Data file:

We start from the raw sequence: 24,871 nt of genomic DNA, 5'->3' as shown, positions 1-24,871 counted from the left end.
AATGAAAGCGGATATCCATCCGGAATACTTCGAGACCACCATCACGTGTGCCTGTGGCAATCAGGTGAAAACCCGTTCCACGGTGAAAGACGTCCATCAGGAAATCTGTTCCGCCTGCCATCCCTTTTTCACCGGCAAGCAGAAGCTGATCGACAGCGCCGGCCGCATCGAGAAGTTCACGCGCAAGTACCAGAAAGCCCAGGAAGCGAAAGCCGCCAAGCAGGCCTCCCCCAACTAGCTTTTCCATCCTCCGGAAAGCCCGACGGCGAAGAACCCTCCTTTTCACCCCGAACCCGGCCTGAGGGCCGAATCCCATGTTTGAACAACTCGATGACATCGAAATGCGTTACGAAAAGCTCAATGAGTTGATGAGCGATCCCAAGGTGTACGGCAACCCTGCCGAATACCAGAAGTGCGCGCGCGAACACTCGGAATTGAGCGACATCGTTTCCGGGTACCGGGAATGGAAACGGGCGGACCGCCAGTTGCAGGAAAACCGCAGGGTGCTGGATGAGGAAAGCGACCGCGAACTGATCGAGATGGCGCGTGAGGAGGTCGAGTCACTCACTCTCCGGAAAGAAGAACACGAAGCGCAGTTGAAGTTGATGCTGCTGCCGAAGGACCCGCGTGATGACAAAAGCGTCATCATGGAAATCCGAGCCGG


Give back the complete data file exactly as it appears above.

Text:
We start from the raw sequence: 24,871 nt of genomic DNA, 5'->3' as shown, positions 1-24,871 counted from the left end.
AATGAAAGCGGATATCCATCCGGAATACTTCGAGACCACCATCACGTGTGCCTGTGGCAATCAGGTGAAAACCCGTTCCACGGTGAAAGACGTCCATCAGGAAATCTGTTCCGCCTGCCATCCCTTTTTCACCGGCAAGCAGAAGCTGATCGACAGCGCCGGCCGCATCGAGAAGTTCACGCGCAAGTACCAGAAAGCCCAGGAAGCGAAAGCCGCCAAGCAGGCCTCCCCCAACTAGCTTTTCCATCCTCCGGAAAGCCCGACGGCGAAGAACCCTCCTTTTCACCCCGAACCCGGCCTGAGGGCCGAATCCCATGTTTGAACAACTCGATGACATCGAAATGCGTTACGAAAAGCTCAATGAGTTGATGAGCGATCCCAAGGTGTACGGCAACCCTGCCGAATACCAGAAGTGCGCGCGCGAACACTCGGAATTGAGCGACATCGTTTCCGGGTACCGGGAATGGAAACGGGCGGACCGCCAGTTGCAGGAAAACCGCAGGGTGCTGGATGAGGAAAGCGACCGCGAACTGATCGAGATGGCGCGTGAGGAGGTCGAGTCACTCACTCTCCGGAAAGAAGAACACGAAGCGCAGTTGAAGTTGATGCTGCTGCCGAAGGACCCGCGTGATGACAAAAGCGTCATCATGGAAATCCGAGCCGG